The effects of the 2007-9 financial crisis on mental health in England: a longitudinal analysis of non-suicide mental health trends

Talk Code: 
Ben Amies
Munford L, Sutton M
Author institutions: 
University of Manchester


Research using area-level data has identified big increases in suicides in the UK and elsewhere through the financial crisis of 2007-09. Areas with larger increases in unemployment tended to have greater increases in suicide rates. The evidence base in this area has two particular weaknesses that this study aims to address. Firstly, this study uses individual-level data rather than aggregated area data, and secondly it examines non-suicide mental health trends rather than suicide rates.


A total of 12,816 individuals from the British Household Panel Survey in England were followed from 2000-2013. Data were missing for 2009. Trends in General Health Questionnaire score (for mental health) were described and associations between mental health scores, demographic features, employment status and equivalised household income were examined using fixed effects models. Lagged and advanced variables were used to explore associations through time.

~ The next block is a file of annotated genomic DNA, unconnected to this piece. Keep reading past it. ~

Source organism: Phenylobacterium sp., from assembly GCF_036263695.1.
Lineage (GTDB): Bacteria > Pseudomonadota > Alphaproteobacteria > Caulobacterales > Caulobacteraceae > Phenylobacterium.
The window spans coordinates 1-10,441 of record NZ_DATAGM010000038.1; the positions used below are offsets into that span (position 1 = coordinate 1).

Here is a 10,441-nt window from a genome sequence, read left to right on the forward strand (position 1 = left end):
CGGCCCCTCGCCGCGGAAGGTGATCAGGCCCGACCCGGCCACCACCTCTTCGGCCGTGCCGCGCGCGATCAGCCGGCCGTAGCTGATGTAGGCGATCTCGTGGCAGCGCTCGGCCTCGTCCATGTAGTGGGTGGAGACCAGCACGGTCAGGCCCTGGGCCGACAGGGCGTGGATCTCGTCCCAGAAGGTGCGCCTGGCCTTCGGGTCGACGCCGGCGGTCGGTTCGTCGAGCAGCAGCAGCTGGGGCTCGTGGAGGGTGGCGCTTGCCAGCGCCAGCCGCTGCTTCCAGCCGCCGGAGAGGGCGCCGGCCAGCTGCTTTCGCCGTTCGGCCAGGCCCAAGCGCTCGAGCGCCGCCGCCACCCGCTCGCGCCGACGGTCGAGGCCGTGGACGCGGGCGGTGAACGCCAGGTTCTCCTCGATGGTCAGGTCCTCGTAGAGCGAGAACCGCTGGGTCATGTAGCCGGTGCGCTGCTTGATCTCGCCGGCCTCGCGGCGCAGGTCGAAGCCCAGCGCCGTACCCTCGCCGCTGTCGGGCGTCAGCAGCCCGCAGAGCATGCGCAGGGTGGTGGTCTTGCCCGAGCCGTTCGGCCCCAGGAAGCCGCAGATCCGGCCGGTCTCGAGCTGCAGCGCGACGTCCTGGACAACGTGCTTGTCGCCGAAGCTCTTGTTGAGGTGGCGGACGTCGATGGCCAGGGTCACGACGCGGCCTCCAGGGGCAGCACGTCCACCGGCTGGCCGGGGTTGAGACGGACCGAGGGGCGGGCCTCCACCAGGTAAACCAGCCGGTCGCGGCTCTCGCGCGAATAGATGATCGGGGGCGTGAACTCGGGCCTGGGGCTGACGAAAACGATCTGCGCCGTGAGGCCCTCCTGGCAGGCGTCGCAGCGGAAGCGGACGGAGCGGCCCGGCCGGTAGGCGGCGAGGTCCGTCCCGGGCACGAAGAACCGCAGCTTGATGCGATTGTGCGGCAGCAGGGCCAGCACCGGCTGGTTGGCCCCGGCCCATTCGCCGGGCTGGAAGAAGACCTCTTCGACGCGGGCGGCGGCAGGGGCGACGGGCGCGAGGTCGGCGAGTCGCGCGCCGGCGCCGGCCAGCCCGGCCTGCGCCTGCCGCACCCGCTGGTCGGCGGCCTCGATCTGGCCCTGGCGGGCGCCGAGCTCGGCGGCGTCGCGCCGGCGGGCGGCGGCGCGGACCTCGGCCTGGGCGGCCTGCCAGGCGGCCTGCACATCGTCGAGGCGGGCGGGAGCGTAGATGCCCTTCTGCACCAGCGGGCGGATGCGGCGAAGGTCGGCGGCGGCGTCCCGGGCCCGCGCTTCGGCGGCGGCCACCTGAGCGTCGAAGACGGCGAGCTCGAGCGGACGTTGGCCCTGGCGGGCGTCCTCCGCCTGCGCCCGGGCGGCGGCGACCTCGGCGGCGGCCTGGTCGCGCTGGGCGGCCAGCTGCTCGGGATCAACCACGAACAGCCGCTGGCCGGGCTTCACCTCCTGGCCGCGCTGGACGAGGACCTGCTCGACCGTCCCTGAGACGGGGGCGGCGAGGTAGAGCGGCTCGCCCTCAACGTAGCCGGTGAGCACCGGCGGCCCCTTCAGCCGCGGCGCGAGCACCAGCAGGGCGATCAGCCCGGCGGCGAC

Unemployment peaked in 2010 with greater increases down the income scale. This followed a deterioration in population-level mental health in 2008. Women and poorer people had significantly worse mental health throughout (p<0.000, beta 1.24, p<0.000, beta 0.129 respectively). Unemployment was significantly associated with worse mental health (p<0.000, beta 1.84). The association between mental health and income was weaker, with the most persistent effects for the time period 2008-2010 (p=0.000, beta -0.64). When findings were examined over time it appeared that worse mental health preceded job or income loss (p=0.028, beta 0.46; p=0.011, beta 0.23, respectively) but worse mental health did not follow being made unemployed, while mental health did significantly deteriorate following increases in income (p=0.006, beta -0.24).


Non-suicide mental health deteriorated during the 2007-2009 financial crisis. It appears that worse mental health predicted job loss and income loss, for example by conferring a weakness in the job market. There are a number of inferences to the research area, for example that the socioeconomically uneven increase in unemployment during recession could be attenuated with a strong social safetynet or in-work mental health support.

Submitted by: 
Ben Amies
Funding acknowledgement: 
Research undertaken as NIHR Academic Clinical Fellow in Primary Care